Run as you can

Will Jerusalem Mayor Nir Barkat run for another term?

Tourism Minister Yariv Levin (photo credit: MARC ISRAEL SELLEM)
Tourism Minister Yariv Levin
(photo credit: MARC ISRAEL SELLEM)
With a nine-month countdown to the municipal elections, there is a lot of political activity going on, but the key question remains whether Mayor Nir Barkat is running for another term.
In an interview with In Jerusalem last November, Barkat said he would announce his plans by the end of the year. More than a month has elapsed since that deadline, but Barkat still hasn’t disclosed his intentions. A source close to him said this week that he believes that Barkat hasn’t decided yet. This may be true; Barkat recently said that right after the city’s 2018 budget is approved, he will take a week of vacation with his wife – the first in a long time – and make a decision away from the daily turmoil of his duties here.
On the national level, Barkat is an asset for Prime Minister Benjamin Netanyahu. He is not corrupt (a rare quality these days in the political arena) and he is considered loyal to Netanyahu, unlike some of the ministers who are eager to replace him.
“Barkat believes he is prime-minister material,” says one well-placed source, “but he has time and patience. He knows he needs to gain experience as a minister first.”
In the haredi sector, nothing has changed. Moshe Lion remains the candidate they will back. A bigger question is what the haredi sector actually is today. Will it split again, as in the previous two election campaigns, or will it unite – Lithuanians and hassidim alike, Ashkenazi and Sephardi haredim all together? Observers believe that there will be a split for the lists running for city council, but not in regard to the mayoral candidate.
“At least two men would like to run, but their chances of obtaining enough support are not realistic,” says the observer. “The sector would like to have a haredi mayor again, but they know that this is probably not going to happen, so Lion knows that he can rely on them.” Lion continues to say that he will run only if Barkat quits the local scene. Meanwhile he waits, but he is far from idle. He visits every local council and community center, takes part in every official ceremony and participates in any event worthy of attention – never neglecting to post on Facebook, so nobody forgets he is here. Moreover, he has recently begun to take part in the tumultuous meetings at the treasury on the issue of the city budget.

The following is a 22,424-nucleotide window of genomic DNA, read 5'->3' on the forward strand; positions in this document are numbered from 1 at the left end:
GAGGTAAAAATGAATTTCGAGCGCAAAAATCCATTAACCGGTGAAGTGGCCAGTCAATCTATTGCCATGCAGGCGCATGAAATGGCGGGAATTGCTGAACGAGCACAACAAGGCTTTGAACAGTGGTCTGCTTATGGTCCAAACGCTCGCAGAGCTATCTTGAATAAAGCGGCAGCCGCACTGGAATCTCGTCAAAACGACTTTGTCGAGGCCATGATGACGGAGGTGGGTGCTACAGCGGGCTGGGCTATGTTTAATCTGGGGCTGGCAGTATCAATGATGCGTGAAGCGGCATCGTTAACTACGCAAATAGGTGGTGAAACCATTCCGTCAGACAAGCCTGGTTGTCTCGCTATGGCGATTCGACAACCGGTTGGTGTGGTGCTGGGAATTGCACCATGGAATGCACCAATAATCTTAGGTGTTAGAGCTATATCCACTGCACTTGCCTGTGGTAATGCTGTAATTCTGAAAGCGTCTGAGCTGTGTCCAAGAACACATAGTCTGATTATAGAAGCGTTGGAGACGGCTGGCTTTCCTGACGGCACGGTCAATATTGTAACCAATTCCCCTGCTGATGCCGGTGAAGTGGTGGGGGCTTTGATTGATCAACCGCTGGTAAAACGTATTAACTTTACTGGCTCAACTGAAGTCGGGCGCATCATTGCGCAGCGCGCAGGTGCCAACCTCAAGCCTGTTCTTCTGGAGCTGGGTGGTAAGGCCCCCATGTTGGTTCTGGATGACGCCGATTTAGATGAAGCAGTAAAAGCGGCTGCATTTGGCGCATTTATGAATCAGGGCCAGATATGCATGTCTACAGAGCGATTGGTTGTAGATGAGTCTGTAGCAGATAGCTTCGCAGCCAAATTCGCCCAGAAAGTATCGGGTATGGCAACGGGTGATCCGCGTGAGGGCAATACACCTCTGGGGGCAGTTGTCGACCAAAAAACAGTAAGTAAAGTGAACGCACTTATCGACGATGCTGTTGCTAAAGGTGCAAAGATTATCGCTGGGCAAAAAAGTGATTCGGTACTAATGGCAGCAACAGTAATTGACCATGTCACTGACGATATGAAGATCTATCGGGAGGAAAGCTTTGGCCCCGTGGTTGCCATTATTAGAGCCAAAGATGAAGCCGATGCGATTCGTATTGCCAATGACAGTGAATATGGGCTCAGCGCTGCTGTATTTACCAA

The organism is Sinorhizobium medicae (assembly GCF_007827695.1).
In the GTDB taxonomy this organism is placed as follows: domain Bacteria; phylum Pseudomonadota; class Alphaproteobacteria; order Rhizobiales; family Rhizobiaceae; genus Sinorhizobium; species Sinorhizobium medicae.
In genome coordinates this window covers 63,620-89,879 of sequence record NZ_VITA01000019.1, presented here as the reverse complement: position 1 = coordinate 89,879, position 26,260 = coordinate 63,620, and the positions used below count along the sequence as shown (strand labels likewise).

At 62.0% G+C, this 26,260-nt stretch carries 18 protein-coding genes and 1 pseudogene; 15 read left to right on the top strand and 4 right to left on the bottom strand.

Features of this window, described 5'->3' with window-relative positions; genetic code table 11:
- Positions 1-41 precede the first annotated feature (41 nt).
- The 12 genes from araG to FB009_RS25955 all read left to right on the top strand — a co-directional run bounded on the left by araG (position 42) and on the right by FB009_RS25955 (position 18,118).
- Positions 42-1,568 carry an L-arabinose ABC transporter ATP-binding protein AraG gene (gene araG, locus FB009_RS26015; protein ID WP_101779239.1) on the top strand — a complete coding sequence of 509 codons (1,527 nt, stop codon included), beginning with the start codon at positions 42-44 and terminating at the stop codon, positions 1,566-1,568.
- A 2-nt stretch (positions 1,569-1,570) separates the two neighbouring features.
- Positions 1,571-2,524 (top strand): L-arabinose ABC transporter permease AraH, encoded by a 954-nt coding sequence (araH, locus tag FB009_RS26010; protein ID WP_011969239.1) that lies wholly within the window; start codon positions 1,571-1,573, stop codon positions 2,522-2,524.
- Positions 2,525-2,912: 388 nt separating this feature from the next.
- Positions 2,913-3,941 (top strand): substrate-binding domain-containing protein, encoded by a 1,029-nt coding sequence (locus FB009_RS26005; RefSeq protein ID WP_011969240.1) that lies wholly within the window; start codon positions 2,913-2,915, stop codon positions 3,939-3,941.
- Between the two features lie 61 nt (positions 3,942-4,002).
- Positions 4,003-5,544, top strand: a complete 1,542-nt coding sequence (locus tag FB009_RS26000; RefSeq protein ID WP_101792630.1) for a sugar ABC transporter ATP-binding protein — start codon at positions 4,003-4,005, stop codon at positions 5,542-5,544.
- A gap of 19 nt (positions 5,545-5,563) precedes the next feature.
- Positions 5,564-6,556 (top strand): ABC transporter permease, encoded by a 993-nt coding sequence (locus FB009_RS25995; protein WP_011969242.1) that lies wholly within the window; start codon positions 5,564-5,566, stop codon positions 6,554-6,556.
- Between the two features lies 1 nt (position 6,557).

Yossi Havilio, Meir Turgeman (who officially announced his candidacy this week) and Avi Salman continue to make declarations and participate in activities in the same vein, but even they admit that none of this is the “real thing” until Barkat makes up his mind.
New names are floated on an almost daily basis. Jerusalem Affairs Minister Ze’ev Elkin and Tourism Minister Yariv Levin were recently mentioned as possible candidates and both quickly denied any such intentions. Ditto MK David Amsalem, one of Barkat’s most bitter foes. Deputy Mayor Yossi Daitch (United Torah Judaism) has not denied his interest in the candidacy but has been cautious so far to emphasize that “nothing can be done until the rabbis decide, and they will not make any decision until after the High Holy Days,” says a haredi observer.
The city budget must be completed and approved by the end of March. Barkat, who cannot allow himself to leave the city without an approved budget, will have to take his vacation and decide right after that, in what will be the Passover season.